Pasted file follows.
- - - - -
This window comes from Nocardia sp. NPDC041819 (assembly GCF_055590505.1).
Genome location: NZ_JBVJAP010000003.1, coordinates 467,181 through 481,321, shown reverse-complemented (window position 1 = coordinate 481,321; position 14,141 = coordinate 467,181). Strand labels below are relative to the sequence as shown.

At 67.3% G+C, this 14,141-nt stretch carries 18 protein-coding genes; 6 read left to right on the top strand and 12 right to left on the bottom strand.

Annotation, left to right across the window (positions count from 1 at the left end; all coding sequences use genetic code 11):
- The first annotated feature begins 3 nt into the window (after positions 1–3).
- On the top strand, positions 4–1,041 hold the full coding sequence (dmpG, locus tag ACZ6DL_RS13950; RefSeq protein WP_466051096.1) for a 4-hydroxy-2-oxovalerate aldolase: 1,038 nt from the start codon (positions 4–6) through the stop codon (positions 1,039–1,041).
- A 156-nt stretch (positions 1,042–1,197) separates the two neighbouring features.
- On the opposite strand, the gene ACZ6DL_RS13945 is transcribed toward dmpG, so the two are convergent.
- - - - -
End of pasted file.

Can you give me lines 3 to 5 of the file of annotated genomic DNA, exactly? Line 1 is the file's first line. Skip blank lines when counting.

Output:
At 67.3% G+C, this 14,141-nt stretch carries 18 protein-coding genes; 6 read left to right on the top strand and 12 right to left on the bottom strand.

Annotation, left to right across the window (positions count from 1 at the left end; all coding sequences use genetic code 11):
- The first annotated feature begins 3 nt into the window (after positions 1–3).